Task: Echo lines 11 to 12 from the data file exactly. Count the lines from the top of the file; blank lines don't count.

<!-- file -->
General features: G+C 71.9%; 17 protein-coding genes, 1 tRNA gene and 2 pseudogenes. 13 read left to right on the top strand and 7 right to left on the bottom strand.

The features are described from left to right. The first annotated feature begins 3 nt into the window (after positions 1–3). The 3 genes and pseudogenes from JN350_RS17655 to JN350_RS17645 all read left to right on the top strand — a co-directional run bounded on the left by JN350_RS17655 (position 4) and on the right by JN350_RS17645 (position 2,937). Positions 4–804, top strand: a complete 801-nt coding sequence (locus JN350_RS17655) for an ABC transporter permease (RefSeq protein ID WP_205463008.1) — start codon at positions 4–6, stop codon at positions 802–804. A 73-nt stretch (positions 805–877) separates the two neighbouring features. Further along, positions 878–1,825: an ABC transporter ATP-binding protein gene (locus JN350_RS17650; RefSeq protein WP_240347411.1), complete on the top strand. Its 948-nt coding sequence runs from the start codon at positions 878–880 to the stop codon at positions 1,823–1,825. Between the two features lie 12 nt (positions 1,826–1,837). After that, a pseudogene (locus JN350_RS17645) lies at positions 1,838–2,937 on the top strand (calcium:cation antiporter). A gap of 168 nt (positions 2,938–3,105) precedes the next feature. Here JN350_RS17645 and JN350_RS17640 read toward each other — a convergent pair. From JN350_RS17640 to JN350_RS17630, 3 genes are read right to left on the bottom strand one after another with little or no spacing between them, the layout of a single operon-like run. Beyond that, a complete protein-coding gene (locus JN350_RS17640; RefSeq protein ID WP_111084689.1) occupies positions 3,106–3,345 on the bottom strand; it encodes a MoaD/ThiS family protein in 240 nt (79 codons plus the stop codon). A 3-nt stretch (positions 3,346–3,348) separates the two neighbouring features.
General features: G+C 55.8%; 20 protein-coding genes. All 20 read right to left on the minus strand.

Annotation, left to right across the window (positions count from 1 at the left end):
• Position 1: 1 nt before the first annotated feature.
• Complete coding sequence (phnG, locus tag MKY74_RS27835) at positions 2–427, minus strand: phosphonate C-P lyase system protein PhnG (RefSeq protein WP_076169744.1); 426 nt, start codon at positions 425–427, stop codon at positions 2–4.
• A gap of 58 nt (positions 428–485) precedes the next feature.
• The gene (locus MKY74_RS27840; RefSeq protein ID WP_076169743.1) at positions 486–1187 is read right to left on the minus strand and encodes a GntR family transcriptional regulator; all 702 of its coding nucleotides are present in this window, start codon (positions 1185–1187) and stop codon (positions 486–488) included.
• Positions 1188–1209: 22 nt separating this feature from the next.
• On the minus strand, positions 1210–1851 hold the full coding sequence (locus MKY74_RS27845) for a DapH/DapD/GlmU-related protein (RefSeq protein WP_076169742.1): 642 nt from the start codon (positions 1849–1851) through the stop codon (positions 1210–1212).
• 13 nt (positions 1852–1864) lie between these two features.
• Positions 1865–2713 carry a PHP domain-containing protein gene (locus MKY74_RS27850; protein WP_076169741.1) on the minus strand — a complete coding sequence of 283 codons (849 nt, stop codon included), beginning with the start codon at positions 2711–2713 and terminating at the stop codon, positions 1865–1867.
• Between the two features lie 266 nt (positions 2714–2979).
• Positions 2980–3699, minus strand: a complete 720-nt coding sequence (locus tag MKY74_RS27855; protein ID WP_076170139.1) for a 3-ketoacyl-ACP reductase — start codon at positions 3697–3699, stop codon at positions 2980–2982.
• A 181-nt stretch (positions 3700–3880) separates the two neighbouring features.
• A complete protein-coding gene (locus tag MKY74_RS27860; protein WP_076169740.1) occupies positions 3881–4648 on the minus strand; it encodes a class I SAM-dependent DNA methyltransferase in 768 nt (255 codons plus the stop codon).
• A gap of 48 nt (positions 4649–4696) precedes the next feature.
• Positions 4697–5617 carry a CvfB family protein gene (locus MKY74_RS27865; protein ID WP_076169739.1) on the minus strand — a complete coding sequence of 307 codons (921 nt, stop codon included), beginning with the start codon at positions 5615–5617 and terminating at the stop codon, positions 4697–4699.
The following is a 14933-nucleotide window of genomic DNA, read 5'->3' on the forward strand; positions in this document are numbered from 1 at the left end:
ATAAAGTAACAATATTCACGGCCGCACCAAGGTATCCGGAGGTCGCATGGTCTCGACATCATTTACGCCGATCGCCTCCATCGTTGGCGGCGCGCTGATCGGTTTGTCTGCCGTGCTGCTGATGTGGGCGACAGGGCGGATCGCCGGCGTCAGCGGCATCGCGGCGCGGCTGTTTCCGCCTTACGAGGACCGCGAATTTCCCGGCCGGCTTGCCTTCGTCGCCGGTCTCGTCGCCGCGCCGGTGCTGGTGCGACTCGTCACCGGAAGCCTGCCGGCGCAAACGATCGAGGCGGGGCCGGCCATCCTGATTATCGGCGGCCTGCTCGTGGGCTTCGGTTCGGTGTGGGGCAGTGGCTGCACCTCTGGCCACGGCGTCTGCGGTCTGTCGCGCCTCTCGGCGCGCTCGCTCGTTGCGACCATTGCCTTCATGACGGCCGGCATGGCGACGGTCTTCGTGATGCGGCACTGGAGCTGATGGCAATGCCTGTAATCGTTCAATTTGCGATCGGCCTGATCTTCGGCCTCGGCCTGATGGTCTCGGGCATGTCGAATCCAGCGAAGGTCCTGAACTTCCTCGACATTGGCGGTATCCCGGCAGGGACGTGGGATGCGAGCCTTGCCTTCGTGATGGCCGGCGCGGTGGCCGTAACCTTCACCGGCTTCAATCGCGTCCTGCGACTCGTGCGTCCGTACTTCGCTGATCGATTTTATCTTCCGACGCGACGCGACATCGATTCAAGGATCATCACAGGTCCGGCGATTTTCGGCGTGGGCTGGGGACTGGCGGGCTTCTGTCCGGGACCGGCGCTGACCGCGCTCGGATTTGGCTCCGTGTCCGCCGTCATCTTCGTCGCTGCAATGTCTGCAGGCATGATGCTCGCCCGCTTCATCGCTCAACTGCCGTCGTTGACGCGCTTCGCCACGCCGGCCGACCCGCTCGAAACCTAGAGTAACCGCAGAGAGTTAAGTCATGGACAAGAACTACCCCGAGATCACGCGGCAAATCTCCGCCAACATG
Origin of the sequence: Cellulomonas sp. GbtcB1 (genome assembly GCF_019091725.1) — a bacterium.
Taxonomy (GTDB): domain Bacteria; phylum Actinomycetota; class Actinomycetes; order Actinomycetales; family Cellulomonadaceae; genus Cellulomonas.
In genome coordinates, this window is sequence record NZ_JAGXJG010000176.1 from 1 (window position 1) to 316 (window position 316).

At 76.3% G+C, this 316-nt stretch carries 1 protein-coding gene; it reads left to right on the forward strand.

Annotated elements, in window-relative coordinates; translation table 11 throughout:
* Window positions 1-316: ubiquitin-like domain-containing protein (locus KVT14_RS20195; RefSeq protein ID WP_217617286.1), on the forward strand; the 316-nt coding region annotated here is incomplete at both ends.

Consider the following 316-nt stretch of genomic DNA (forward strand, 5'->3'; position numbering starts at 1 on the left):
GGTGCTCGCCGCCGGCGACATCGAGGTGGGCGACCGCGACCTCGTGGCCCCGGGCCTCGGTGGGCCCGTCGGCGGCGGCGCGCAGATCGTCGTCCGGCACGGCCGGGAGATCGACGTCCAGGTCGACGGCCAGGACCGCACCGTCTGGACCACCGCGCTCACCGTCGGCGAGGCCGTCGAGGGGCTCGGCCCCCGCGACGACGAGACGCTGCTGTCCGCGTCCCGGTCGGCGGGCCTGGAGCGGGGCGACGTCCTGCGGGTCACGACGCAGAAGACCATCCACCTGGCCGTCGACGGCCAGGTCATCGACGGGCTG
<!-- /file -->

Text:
• 13 nt (positions 1852–1864) lie between these two features.
• Positions 1865–2713 carry a PHP domain-containing protein gene (locus MKY74_RS27850; protein WP_076169741.1) on the minus strand — a complete coding sequence of 283 codons (849 nt, stop codon included), beginning with the start codon at positions 2711–2713 and terminating at the stop codon, positions 1865–1867.